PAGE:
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How can I say in english, that programming language can be compiled to other programming languages?

The example can be Haxe. On the website the language is decribed as "Multiplatform":

Multiplatform: Haxe can be compiled to all popular programming platforms with its fast compiler – JavaScript, Flash, NekoVM, PHP, C++, C# and Java (soon)

but multiplatform can be misunderstood as hardware or software platforms (win, mac, linux).

So what is the most suitable word describing this ability?

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I would remove "compiles" and simply say that this programming language can be transformed into another through use of some interpreter. –  Neil Apr 16 '13 at 12:57
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You could use the same word as you would for regular languages: translate, translator. It is clear, and I've heard the word being used in this sense. –  superM Apr 16 '13 at 12:59
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@teresko How so? The only way I could see you argue that is you using an overly restrictive and useless definition of compilation (which restricts the output to machine code). –  delnan Apr 16 '13 at 13:35
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@Neil: transforming a program written in one language into another language is not interpretation. In fact, this is the definition of compilation. –  Jörg W Mittag Apr 16 '13 at 13:49
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@Neil, compilation, by definition, is a transformation from one language to another. And "transformation" sounds equally obscure and arcane as "compilation", as long as your reader is not well versed in term rewriting and such. So I would suggest using the word "targeting", e.g., "Haxe is targeting JavaScript, Flash, whatever, and such". –  SK-logic Apr 17 '13 at 8:29
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6 Answers

up vote 37 down vote accepted

The usual term is "transcompilation" - not a common term, but the technically correct one. It's not just for trendy new scripting languages (CoffeeScript -> JavaScript) either; the first C++ compilers were in fact transcompilers to C.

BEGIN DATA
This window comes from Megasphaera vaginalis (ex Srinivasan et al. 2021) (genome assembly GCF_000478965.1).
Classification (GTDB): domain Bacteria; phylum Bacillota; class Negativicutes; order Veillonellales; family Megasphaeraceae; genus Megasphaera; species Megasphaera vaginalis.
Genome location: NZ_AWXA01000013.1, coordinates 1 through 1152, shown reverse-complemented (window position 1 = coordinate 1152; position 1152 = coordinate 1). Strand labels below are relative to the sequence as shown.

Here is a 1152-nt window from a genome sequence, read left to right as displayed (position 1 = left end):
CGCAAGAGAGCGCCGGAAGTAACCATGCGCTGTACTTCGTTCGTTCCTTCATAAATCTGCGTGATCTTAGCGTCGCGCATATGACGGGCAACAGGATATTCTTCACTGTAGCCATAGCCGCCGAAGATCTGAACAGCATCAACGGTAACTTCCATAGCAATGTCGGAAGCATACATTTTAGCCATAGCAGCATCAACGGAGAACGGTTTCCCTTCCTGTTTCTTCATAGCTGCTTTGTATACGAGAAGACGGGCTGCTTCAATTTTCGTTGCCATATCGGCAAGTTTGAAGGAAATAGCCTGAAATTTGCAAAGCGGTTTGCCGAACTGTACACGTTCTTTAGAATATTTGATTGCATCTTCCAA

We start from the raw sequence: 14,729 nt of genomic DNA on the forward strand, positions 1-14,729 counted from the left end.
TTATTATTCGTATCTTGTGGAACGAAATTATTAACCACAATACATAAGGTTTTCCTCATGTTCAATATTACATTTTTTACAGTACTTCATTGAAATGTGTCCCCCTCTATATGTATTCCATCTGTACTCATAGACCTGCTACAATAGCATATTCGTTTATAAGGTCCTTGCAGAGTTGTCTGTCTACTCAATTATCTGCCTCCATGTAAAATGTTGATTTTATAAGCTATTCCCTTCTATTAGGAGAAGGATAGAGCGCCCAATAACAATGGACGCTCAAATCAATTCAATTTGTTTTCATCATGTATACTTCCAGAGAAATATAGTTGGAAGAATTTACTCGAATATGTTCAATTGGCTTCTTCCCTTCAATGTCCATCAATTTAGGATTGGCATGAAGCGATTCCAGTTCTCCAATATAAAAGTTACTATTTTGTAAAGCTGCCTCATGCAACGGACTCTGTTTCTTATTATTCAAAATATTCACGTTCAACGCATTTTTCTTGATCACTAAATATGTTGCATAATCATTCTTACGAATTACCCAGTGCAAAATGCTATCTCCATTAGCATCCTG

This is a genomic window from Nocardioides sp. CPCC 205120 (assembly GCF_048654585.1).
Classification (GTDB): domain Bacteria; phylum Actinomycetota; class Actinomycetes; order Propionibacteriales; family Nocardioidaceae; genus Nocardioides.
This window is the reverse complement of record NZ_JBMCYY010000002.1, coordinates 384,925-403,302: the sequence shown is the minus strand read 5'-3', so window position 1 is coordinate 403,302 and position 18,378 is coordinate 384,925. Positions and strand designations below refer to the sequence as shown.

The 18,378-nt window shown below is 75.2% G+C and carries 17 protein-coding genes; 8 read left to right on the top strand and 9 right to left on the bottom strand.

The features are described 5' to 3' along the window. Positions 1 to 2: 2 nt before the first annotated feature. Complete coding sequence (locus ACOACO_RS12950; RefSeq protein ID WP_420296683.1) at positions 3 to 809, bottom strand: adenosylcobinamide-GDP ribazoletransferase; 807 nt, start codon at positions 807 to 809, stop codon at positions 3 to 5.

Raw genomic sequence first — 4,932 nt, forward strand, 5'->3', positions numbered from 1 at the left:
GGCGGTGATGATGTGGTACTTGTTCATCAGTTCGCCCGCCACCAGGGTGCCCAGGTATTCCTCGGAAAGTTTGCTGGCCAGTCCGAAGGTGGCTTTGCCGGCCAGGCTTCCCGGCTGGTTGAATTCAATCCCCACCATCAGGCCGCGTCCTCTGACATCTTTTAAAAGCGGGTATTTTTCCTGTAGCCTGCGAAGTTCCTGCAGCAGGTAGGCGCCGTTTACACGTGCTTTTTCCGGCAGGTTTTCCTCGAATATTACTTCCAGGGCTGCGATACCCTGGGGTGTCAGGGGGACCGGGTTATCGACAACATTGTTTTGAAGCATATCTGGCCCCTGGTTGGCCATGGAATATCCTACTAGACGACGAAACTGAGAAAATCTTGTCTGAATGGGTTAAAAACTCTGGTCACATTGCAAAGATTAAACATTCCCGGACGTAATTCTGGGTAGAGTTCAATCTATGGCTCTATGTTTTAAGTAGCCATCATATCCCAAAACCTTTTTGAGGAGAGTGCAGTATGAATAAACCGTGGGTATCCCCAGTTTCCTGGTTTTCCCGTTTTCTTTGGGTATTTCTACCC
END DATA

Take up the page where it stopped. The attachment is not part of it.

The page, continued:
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Also "transpiles" as in "The transpiler transpiles CoffeeScript into Javascript" –  Glenn Nelson Apr 17 '13 at 1:12
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I have never heard this term before, being in the field for decades. Mind pointing to its origins (a link to the first paper where it appeared would be the best)? –  SK-logic Apr 17 '13 at 8:31
    
From Wikipedia: "A source-to-source compiler [aka. "transcompiler", "transpiler"] translates between programming languages that operate at approximately the same level of abstraction, while a traditional compiler translates from a higher level programming language to a lower level programming language." –  l0b0 Apr 17 '13 at 8:55
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@l0b0, wikipedia does not comment on the origins of the term, and it is definitely never supposed to be an original source. –  SK-logic Apr 17 '13 at 9:04
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...searching "transcompilation" on google doesn't yield any related result... –  Bakuriu Apr 17 '13 at 10:03
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Sorry gents, but the word for this is just "compiled". It means turning one type of code into another type of code. It makes no real difference if that code is English, C++, x86 machine code, ARM machine code, Java, bytecode, or back to English. We generally use it to mean the trip from programming language to machine code, but that's an aspect the word has gained over time. And hey, if enough people start using a word incorrectly, it DOES indeed gain that new meaning. But if you want a word for turning Haxe into C++, the word is "compiles".

Multiplatform: Haxe can be compiled into all popular programming languages with its fast compiler – JavaScript, Flash, NekoVM, PHP, C++, C# and Java (soon)